Based on the UN Orange Book Model Regulations, the IMDG Code is published by the International Maritime Organisation (IMO), is revised every two years, and comes into optional operation on 1 January in odd-numbered years with mandatory application from 1 January of the following even-numbed year. It is known by the year of publication (ie the even-numbered year prior to its first use), rather than by the year when it can be first applied. In Britain, the Maritime and Coastguard Agency (MCA) oversees the implementation and enforcement of the IMDG Code.

Similarly based on the Orange Book Model Regulations, and developed in conjunction with ADR and RID, the European Agreement Concerning the International Carriage of Dangerous Goods by Inland Waterways (ADN) is revised and published every two years, with new additions coming into force on 1 January of odd-numbered years.

The UN Orange Book

The UN Recommendations and Model Regulations are often referred to as the “Orange Book” due to the colour of the cover. The book is updated biennially, in December of even numbered years, although it is not published until the following year. It is known by its revision number, eg 21st, and not by any year.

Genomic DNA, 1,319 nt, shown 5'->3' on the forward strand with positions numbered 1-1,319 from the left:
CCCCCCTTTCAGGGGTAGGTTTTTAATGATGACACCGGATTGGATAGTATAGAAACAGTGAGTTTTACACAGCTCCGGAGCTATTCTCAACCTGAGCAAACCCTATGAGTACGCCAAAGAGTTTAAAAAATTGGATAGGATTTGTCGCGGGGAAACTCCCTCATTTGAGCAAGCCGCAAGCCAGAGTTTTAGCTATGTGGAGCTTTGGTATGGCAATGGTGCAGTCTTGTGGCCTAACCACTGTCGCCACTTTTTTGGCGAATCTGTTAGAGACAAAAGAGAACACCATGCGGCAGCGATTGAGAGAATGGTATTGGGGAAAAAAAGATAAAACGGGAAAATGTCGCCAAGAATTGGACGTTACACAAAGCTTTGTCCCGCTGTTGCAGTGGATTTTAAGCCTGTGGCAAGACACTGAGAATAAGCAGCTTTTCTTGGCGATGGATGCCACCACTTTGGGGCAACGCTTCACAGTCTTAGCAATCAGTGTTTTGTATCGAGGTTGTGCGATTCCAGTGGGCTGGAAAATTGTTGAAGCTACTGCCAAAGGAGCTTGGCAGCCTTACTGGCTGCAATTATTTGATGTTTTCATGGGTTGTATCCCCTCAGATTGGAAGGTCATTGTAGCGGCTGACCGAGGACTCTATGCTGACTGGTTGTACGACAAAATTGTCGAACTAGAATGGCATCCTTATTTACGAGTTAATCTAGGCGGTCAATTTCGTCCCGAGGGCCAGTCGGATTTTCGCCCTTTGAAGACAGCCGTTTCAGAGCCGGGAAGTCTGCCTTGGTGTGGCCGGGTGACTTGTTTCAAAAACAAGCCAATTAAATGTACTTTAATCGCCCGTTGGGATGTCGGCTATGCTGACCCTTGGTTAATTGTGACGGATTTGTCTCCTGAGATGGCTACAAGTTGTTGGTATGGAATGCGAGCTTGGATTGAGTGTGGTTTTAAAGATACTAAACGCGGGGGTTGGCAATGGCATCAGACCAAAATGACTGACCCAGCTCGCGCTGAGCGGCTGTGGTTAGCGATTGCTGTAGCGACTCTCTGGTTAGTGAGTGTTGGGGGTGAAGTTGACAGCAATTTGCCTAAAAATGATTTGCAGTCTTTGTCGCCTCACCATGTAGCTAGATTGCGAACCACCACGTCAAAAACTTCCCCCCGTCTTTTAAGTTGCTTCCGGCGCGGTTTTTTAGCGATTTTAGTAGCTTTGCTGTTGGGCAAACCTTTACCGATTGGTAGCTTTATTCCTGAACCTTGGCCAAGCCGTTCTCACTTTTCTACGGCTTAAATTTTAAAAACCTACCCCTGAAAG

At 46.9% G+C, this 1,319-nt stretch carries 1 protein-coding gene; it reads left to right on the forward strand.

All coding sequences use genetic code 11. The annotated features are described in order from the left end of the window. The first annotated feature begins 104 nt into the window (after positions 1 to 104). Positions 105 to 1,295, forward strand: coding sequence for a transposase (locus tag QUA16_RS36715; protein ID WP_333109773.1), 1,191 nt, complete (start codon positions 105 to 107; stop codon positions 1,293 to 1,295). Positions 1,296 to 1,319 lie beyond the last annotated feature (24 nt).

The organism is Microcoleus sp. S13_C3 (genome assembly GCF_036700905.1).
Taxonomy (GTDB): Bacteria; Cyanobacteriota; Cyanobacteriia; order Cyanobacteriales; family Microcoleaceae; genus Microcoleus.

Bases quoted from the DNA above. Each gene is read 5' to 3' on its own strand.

Although not directly applicable to shippers, the Orange Book is of considerable interest as changes to the Model Regulations are likely to be adopted by the international and national authorities in due course. The Model Regulations have, without doubt, reached the pre-eminent position in dangerous goods “legislation” and their use as a basis for worldwide modal regulations contributes both to safety and to the facilitation of trade.

The following are the basic concepts of the UN Model Regulations:

  • classification rules

  • nine danger Classes (some split into Divisions)

  • the allocation of proper shipping names and UN numbers which enable dangerous goods to be identified anywhere in the world

  • packaging provisions

  • intermediate bulk container provisions

  • multi-modal tank provisions

  • labelling, marking and placarding requirements

  • rules for documentation.

The other regulations use the detail in the orange book.


Exemptions for the transport of dangerous goods by road can be found in Chapter 1.1.3 of ADR and the current UK Carriage of Dangerous Goods Approved Derogations document.

A few examples of applicable exemptions by road are:

  • a maximum of 60 litres can be carried in fuel containers such as Jerri cans in a vehicle

  • moving goods between private premises across a public road

  • small quantities of substances and articles can be carried with relaxation to the regulations

  • <5 kg/litres of environmentally hazardous substances is exempt from all modes

  • machinery which contains dangerous goods, ie fuel, provided that leaks are prevented

  • dangerous goods packaged and carried in limited quantities provided conditions are met.